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News International

Dec 29, 2011 | News International

A year in review (Part 2): Cosmetic Dentistry

by Dr Sushil Koirala, Nepal

Aesthetic aspects do increasingly play an important part in clincical outcomes. In this second part of our exclusive commentary series, Dr Sushil Korailal from Nepal speaks about new developments and trends that shaped the field of cosmetic dentistry in 2011.

was written by:

Dr. Sushil Koirala Dr. Sushil Koirala

Since I have been involved in cosmetic dentistry, the field has been dominated by the Hollywood concept of wide and symmetrical white smiles regardless of age, sex and ethnicity. Cosmetic orientation has also been influenced for many years by fashion and the media that have been encouraging clinicians to compromise biological function in favour of the cosmetic desires of the patients.

Fortunately, public taste in smile aesthetics is moving towards the naturo-mimetic concept and the one-fit-for-all smile design concept is slowly fading. Nowadays, an increasing number of clinicians are adopting a customised smile design approach that respects patients’ actual needs, age, sex, ethicality and financial resources.

With an increased advocacy of ethical cosmetic dentistry on a global scale, clinicians are becoming much more aware about the loss of biological function in the treatment they are providing. It has been very encouraging to see that during the recent IFED meeting in Brazil, many of the speakers discussed concepts like minimally invasive cosmetic dentistry (MICD), which they are applying in their practices. With this in mind, I can clearly foresee that in the years to come cosmetic dentistry will fully embrace the MICD concept and treatment protocols that promote healthy, functionally balanced and aesthetic smiles.

With new digital diagnostic and restorative tools, accuracy and the period necessary for treatment are becoming important factors in cosmetic dentistry. Treatment using high magnification and good illumination combined with digital case documentation could become mandatory clinical protocol in the years to come.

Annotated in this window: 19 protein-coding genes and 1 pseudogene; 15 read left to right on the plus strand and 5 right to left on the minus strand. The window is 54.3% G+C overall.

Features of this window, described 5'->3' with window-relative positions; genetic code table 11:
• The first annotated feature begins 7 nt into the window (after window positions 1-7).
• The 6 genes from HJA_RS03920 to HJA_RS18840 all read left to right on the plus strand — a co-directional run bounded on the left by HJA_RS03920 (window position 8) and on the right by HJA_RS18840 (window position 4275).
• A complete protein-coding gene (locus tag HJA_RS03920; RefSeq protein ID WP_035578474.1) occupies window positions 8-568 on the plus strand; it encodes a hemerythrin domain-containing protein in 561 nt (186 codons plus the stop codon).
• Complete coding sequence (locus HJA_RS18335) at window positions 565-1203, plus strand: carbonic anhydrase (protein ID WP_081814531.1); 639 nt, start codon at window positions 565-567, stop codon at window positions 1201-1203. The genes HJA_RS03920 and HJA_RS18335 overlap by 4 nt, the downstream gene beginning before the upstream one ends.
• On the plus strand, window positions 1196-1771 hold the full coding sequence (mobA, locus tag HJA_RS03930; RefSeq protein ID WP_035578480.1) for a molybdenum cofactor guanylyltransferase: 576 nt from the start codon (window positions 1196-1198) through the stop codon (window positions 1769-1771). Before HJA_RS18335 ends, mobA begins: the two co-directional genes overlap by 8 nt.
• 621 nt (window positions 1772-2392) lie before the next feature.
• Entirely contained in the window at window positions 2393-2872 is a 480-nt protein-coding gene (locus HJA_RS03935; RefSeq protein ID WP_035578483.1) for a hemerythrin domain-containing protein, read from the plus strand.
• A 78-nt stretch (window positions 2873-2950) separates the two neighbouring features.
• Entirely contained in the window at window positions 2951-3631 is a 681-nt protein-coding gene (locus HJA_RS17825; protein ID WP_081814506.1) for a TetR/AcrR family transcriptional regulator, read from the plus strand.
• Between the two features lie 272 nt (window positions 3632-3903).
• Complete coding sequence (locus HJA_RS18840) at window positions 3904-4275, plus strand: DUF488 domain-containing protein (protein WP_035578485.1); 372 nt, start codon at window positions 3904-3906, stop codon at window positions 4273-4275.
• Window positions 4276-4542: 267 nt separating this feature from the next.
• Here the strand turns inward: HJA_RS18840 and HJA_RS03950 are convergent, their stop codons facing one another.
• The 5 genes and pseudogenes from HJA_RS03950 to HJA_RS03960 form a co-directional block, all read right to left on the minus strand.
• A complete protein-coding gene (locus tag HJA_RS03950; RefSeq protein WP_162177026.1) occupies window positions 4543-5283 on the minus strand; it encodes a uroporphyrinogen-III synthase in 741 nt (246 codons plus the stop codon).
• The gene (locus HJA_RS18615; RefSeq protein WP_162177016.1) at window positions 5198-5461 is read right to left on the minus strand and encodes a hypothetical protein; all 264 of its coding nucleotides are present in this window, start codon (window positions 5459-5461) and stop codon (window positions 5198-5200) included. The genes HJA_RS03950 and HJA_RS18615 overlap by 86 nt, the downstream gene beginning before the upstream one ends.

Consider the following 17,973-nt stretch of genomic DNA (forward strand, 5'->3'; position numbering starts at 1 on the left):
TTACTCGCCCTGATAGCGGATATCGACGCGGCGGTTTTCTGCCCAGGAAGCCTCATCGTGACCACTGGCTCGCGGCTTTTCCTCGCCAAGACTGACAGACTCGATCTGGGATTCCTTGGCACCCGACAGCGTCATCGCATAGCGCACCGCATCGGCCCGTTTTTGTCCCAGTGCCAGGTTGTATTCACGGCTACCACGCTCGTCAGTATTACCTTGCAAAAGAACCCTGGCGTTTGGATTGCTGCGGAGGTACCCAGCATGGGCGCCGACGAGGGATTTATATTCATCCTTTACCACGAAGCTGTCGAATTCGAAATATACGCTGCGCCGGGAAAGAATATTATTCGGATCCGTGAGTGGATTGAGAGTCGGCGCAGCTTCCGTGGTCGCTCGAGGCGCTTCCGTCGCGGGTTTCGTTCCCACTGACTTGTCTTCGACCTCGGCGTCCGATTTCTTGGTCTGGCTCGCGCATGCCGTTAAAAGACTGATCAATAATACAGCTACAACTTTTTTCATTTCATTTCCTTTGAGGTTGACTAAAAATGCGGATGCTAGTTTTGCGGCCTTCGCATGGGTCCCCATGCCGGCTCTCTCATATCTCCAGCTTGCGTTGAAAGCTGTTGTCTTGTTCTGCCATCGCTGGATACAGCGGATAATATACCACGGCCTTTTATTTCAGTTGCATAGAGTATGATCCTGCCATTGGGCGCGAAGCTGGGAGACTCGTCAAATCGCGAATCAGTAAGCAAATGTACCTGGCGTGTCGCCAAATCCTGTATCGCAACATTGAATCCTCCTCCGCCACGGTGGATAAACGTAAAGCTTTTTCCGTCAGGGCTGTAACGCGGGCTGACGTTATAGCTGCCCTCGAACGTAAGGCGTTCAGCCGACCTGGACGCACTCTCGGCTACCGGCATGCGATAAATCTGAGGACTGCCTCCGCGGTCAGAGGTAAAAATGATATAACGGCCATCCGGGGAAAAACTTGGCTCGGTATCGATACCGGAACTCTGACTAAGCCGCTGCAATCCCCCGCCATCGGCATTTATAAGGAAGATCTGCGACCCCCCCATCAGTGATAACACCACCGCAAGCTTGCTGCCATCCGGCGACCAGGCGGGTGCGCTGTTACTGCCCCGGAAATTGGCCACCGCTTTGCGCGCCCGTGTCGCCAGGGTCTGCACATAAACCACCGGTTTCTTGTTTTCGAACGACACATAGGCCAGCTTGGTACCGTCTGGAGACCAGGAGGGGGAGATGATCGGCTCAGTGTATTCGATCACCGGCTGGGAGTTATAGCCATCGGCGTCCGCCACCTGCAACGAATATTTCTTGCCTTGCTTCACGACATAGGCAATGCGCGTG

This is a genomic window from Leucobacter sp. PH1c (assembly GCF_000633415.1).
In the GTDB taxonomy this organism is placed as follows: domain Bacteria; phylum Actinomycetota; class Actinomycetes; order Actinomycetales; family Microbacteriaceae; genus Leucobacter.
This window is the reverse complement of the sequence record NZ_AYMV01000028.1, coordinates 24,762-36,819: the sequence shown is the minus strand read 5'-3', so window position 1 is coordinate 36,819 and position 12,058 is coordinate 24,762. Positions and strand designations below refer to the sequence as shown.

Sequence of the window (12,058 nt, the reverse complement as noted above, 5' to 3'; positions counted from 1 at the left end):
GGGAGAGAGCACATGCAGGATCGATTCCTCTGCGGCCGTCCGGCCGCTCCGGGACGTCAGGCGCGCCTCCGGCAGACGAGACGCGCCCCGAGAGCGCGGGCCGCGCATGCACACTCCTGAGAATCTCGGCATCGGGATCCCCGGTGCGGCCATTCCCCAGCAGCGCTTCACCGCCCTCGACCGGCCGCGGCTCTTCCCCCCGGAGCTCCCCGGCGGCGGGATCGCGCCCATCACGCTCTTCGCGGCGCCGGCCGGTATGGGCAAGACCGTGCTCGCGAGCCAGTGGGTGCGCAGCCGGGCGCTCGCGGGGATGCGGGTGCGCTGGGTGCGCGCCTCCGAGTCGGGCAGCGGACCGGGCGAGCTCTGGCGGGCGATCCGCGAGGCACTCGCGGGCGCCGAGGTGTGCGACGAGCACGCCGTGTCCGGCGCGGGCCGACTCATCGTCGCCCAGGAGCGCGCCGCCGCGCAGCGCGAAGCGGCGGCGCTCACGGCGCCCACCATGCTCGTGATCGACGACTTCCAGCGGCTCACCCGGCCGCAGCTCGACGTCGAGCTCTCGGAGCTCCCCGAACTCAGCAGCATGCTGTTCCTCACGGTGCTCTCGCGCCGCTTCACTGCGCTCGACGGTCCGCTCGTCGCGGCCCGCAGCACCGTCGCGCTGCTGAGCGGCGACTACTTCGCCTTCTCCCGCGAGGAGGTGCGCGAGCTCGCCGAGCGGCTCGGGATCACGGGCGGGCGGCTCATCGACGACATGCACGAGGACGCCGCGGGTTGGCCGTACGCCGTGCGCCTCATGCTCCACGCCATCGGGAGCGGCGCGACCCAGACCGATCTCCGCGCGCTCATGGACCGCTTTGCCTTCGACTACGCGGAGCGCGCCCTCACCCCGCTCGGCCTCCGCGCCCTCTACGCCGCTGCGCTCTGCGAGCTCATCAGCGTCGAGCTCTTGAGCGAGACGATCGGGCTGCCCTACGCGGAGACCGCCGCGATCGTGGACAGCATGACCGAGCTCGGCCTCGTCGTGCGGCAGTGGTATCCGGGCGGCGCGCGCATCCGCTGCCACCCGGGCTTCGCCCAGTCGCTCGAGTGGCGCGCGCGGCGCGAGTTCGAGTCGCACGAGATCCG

Another area of change will be case finishing. Currently, the field focuses primarily on micro-aesthetic components such as colour, optical properties, shape, proportion, texture, and surface and margin finish, while neglecting biological factors like individual tooth contact forces and timing, which are key to achieving a functionally balanced bite. This lack of force finishing in cosmetic dentistry can result in frequent restoration fractures or myofascial pain dysfunction syndrome, a condition that often occurs after treatment. Cosmetic dentists will most likely adopt the force finishing concept in their finishing protocol.

Harmonic teeth, muscles and joints (TMJ) will become major criteria by which to evaluate clinical success in cosmetic dentistry. The value of function will be much better understood by cosmetic dentists and the concept of TMJ harmony will be implemented to promote naturally pleasing and functionally balanced smiles.

As far as restorative materials are concerned, the field will see a rising demand for healing effects, for example, to prevent hard and soft tissue loss. Restorative technologies will also more likely move towards direct restorative processes.

It is difficult to predict what technologies will shape the field of cosmetic dentistry in the future, but in my view, technology in general will be more focused on decreasing the loss of biological function, while minimising financial costs and time spent on treatment. It will be more focused on the holistic goal to achieve overall health, function, aesthetics and positive psychological impact after treatment.

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